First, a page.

This wisdom of the gambling man's repartee is old as the hills and was passed on by a raconteur, Agur in Proverbs 30:1, whose four meta­phors offered the same life advice as did Rogers's Gambler. That we find in, (Prov. 30:29-31) “There be three things which go well, yea, four are comely in going: A lion which is strongest among beasts, and turneth not away for any; A greyhound; an he goat also; and a king, against whom there is no rising up.”

We have Agur's “lion which is strongest among beasts, and turneth not away for any,” and we have Rogers's “know[ing] when to hold 'em.” We have Tree a college student who decides to memorize the failed algorithms as her memory is all that survives into the next iteration of her day. They don't want to start their trial and error back at square one. She can do it.

We have Agur's “king, against whom there is no rising up,” and we have Rogers's “Know[ing] when to fold 'em” A king who knows when to give in to his subjects doesn't experience any uprising. It's Tree's death at the hand of a masked slasher that resets her day, again and again. Rather than waste time trying to elude him, she decides to just take her own life when she is ready to go back. Okay.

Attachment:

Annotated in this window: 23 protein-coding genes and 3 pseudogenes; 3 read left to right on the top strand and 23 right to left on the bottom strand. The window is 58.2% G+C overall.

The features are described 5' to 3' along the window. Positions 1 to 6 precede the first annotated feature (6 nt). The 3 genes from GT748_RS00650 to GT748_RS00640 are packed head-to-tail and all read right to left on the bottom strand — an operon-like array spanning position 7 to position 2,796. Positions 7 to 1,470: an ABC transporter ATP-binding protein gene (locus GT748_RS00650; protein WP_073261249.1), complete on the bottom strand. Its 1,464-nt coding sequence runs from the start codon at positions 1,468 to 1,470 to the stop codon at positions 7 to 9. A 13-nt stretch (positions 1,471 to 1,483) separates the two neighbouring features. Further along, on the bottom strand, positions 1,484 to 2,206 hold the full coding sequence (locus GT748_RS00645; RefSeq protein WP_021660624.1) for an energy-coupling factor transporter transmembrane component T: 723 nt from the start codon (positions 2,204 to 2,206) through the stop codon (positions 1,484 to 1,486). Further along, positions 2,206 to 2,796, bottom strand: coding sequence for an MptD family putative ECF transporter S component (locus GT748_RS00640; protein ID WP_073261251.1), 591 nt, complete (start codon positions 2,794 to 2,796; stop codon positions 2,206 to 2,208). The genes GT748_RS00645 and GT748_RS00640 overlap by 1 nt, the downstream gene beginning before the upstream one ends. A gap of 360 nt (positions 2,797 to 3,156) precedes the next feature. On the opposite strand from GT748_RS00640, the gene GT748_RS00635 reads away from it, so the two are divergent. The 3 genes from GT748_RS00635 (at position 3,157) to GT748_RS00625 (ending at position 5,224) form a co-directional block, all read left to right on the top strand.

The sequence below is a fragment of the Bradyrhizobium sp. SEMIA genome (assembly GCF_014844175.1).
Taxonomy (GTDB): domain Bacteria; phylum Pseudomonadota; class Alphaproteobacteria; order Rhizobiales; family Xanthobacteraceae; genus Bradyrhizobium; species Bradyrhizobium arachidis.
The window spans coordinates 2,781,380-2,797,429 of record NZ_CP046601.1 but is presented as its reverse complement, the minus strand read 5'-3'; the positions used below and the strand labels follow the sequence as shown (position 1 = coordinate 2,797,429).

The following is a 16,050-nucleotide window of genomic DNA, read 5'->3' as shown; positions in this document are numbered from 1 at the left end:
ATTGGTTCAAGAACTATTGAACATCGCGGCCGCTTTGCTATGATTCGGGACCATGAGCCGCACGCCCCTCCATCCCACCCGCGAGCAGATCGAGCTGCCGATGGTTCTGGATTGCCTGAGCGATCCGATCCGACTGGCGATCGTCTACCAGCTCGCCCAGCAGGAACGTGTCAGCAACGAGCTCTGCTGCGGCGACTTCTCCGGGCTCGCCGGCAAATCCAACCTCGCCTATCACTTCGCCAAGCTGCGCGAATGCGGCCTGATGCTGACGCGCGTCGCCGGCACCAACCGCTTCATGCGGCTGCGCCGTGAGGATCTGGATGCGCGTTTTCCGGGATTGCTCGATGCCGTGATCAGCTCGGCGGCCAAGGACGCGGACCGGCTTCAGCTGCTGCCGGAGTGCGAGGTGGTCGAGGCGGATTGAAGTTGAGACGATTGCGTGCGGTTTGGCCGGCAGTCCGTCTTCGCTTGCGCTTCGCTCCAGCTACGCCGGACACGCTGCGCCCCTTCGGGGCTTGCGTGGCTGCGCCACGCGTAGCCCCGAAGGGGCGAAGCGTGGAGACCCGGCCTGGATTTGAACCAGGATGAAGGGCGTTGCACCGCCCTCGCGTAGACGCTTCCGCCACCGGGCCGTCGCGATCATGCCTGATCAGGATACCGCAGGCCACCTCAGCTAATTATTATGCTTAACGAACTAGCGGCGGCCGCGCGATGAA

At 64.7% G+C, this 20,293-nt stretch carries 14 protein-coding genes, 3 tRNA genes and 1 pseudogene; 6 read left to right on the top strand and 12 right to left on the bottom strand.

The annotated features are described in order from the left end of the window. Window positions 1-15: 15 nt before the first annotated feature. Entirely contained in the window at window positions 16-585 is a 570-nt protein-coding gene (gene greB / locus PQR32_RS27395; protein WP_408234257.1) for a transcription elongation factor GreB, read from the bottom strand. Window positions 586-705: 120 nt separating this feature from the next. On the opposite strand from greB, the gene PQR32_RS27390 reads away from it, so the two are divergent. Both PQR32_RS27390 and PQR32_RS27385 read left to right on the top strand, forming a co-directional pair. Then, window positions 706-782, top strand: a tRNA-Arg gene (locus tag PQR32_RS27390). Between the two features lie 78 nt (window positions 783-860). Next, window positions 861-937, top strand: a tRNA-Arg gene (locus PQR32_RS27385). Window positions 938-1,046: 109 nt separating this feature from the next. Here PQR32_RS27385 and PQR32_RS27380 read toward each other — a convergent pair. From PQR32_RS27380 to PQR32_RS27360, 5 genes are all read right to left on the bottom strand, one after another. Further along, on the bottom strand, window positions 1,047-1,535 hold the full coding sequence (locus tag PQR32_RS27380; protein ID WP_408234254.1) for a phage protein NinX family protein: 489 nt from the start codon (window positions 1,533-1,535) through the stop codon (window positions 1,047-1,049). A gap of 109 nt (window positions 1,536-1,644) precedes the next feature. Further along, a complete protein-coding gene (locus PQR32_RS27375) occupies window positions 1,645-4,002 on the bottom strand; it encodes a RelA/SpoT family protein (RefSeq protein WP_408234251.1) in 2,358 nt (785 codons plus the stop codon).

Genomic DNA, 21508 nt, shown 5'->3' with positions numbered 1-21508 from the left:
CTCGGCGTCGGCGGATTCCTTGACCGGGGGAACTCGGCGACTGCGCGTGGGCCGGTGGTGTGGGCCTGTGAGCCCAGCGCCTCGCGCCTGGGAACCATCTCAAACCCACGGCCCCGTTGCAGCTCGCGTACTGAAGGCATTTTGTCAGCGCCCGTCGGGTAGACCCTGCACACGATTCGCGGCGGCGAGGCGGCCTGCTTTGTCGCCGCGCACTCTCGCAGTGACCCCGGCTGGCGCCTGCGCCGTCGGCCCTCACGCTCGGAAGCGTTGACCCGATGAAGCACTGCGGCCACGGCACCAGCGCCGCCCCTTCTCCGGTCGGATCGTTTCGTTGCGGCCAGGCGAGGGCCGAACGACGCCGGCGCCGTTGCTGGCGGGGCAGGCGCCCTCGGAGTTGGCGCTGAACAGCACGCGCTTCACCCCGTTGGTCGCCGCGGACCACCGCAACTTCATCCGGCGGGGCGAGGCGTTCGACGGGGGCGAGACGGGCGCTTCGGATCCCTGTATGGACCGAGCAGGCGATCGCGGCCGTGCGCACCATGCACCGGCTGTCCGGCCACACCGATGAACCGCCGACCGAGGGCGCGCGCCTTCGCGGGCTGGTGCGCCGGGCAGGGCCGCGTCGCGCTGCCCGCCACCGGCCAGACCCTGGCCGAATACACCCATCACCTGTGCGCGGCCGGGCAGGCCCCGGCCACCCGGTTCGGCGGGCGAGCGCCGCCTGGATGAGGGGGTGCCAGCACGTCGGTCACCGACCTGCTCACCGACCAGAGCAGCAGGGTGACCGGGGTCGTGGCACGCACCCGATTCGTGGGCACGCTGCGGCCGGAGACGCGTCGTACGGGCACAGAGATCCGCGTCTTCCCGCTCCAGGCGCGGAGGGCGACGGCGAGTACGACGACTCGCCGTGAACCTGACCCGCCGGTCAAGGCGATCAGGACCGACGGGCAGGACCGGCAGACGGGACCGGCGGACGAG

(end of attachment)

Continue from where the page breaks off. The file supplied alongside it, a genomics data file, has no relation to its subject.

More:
We have Agur's “he goat also” and we have Rogers's “Know[ing] when to walk away.” Tree knows when to walk away from the dimension where she doesn't belong even though of itself it was the better environment.

We have Agur's “greyhound” and Rogers's “Know[ing] when to run.” While the dean was distracted in the faculty lounge our experimenters had to make a mad dash with his keys for his office to retrieve their quantum machine before he got wise.

The gambler gave the advice: